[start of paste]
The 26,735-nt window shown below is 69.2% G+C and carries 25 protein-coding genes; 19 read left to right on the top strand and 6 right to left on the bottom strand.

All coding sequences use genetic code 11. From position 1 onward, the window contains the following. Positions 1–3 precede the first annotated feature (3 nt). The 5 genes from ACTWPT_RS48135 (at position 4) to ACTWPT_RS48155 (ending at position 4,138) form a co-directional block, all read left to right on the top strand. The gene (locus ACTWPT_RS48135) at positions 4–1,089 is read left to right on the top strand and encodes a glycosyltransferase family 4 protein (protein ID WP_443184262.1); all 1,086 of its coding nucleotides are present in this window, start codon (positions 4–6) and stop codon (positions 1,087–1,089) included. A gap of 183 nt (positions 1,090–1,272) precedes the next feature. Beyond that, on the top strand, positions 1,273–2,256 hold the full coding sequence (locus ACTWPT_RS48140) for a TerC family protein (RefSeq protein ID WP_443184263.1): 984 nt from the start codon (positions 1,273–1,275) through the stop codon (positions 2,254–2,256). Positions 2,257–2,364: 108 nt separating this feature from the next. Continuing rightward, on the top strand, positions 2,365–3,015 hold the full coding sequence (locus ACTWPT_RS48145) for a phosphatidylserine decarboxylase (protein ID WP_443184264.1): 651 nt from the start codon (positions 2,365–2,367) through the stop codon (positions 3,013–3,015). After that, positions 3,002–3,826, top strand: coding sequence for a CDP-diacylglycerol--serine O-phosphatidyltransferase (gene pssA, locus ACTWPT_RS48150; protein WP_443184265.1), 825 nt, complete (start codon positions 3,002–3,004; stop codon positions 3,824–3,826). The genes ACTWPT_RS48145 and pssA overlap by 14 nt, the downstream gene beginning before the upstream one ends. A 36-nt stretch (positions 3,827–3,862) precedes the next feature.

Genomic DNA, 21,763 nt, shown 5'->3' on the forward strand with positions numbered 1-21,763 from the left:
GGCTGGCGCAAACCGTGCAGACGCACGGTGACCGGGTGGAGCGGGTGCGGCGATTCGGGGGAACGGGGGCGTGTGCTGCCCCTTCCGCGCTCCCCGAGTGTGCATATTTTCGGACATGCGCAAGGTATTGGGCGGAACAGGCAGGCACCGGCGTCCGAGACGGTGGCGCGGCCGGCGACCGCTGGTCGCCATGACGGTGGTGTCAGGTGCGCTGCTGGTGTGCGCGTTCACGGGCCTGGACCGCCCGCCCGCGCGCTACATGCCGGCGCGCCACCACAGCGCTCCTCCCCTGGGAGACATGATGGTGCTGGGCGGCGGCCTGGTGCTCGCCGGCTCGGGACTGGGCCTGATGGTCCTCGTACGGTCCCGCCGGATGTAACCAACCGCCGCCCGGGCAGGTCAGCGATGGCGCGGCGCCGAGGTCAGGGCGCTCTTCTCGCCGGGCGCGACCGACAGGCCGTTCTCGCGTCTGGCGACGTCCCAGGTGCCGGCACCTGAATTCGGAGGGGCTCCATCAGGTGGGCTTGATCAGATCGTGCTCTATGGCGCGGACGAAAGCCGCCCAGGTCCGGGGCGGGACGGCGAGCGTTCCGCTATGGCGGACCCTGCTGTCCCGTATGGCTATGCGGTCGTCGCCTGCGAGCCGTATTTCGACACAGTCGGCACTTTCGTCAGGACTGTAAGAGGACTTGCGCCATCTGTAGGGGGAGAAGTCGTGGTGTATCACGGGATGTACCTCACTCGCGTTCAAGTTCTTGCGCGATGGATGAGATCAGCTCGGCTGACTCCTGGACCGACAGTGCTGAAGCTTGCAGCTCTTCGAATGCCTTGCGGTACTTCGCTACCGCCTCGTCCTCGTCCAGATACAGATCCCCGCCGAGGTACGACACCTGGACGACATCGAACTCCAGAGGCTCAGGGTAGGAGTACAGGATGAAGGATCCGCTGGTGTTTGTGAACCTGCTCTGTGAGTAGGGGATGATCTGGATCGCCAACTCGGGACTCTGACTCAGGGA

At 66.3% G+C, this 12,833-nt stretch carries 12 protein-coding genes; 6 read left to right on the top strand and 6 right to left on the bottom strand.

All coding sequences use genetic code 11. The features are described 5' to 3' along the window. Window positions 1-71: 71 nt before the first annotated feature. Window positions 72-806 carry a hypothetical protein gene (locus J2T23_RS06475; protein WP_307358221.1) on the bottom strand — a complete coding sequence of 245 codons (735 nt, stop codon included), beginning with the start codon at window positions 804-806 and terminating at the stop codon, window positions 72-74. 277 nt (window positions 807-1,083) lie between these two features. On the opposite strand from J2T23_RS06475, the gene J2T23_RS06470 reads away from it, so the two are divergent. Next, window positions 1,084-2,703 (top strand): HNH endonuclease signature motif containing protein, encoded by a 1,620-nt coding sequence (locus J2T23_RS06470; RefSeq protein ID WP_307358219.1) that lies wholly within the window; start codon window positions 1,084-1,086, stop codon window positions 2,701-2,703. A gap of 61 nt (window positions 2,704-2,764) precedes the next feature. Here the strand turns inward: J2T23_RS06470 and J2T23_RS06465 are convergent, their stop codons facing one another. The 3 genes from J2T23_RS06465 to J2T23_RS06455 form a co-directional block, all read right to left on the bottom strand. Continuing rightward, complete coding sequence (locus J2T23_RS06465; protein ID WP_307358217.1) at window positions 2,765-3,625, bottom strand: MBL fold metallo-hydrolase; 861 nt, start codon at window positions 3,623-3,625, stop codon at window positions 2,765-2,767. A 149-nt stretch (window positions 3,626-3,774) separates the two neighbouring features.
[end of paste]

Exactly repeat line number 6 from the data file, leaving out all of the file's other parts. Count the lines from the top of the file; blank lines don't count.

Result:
All coding sequences use genetic code 11. The features are described 5' to 3' along the window. Window positions 1-71: 71 nt before the first annotated feature. Window positions 72-806 carry a hypothetical protein gene (locus J2T23_RS06475; protein WP_307358221.1) on the bottom strand — a complete coding sequence of 245 codons (735 nt, stop codon included), beginning with the start codon at window positions 804-806 and terminating at the stop codon, window positions 72-74. 277 nt (window positions 807-1,083) lie between these two features. On the opposite strand from J2T23_RS06475, the gene J2T23_RS06470 reads away from it, so the two are divergent. Next, window positions 1,084-2,703 (top strand): HNH endonuclease signature motif containing protein, encoded by a 1,620-nt coding sequence (locus J2T23_RS06470; RefSeq protein ID WP_307358219.1) that lies wholly within the window; start codon window positions 1,084-1,086, stop codon window positions 2,701-2,703. A gap of 61 nt (window positions 2,704-2,764) precedes the next feature. Here the strand turns inward: J2T23_RS06470 and J2T23_RS06465 are convergent, their stop codons facing one another. The 3 genes from J2T23_RS06465 to J2T23_RS06455 form a co-directional block, all read right to left on the bottom strand. Continuing rightward, complete coding sequence (locus J2T23_RS06465; protein ID WP_307358217.1) at window positions 2,765-3,625, bottom strand: MBL fold metallo-hydrolase; 861 nt, start codon at window positions 3,623-3,625, stop codon at window positions 2,765-2,767. A 149-nt stretch (window positions 3,626-3,774) separates the two neighbouring features.